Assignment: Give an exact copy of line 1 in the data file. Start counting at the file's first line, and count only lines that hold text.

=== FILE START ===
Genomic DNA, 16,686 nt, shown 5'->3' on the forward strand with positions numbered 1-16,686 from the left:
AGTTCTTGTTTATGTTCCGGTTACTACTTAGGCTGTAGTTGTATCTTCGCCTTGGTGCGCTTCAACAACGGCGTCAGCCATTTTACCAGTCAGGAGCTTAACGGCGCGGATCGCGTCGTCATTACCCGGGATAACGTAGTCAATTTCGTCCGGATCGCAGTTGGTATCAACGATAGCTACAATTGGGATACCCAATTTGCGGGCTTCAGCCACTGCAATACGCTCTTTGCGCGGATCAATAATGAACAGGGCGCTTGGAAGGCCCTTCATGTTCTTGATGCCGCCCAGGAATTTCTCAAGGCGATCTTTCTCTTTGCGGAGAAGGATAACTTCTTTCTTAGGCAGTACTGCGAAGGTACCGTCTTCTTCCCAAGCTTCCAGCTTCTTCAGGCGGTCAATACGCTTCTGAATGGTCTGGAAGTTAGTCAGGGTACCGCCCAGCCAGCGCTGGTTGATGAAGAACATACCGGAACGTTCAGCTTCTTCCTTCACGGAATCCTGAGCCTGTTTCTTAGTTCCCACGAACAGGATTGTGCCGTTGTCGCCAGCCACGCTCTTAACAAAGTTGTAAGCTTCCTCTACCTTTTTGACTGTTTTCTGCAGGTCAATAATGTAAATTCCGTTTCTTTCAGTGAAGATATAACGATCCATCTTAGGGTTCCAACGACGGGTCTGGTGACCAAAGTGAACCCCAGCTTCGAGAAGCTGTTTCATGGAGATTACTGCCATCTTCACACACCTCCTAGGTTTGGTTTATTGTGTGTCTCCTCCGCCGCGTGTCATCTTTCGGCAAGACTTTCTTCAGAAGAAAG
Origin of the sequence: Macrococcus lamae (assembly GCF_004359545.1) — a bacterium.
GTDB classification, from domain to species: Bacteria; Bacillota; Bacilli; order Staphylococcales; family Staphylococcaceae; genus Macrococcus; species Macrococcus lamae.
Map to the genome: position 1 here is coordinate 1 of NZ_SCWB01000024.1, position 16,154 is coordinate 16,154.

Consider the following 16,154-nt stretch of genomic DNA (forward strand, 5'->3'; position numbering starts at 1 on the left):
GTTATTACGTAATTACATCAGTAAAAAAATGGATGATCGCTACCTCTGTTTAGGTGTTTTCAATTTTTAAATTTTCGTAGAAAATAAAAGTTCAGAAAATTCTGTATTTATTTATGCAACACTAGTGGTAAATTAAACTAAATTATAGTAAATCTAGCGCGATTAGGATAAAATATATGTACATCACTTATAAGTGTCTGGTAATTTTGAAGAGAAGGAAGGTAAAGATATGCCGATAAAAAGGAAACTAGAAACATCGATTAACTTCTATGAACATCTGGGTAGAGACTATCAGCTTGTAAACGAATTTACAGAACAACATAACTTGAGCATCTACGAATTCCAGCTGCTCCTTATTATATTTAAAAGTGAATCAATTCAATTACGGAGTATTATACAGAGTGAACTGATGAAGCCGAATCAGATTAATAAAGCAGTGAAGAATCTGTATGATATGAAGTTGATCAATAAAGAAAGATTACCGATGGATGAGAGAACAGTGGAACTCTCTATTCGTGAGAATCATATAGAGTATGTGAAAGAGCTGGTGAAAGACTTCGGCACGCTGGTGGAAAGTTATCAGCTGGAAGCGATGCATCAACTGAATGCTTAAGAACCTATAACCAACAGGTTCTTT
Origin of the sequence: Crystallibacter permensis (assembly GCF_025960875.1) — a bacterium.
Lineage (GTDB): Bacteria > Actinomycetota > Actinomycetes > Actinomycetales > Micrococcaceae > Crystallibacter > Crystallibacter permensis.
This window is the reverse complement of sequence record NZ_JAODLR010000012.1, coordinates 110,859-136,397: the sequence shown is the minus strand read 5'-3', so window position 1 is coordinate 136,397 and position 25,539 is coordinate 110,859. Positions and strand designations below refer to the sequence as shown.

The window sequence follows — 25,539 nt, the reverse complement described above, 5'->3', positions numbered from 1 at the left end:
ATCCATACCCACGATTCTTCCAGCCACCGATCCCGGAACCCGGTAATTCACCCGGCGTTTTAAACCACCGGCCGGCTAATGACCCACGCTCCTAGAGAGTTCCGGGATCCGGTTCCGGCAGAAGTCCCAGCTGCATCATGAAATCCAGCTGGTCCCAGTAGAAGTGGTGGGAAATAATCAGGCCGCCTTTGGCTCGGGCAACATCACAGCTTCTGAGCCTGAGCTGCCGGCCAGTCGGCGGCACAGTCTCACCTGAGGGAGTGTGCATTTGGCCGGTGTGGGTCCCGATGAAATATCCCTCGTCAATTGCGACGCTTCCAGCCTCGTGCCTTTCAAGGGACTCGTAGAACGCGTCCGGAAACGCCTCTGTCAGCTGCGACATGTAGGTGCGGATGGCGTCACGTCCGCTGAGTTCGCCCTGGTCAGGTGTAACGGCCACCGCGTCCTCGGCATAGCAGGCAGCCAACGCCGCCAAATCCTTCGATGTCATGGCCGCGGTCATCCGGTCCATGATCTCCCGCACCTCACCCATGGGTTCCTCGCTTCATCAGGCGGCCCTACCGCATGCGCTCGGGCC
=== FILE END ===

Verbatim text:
Genomic DNA, 16,686 nt, shown 5'->3' on the forward strand with positions numbered 1-16,686 from the left: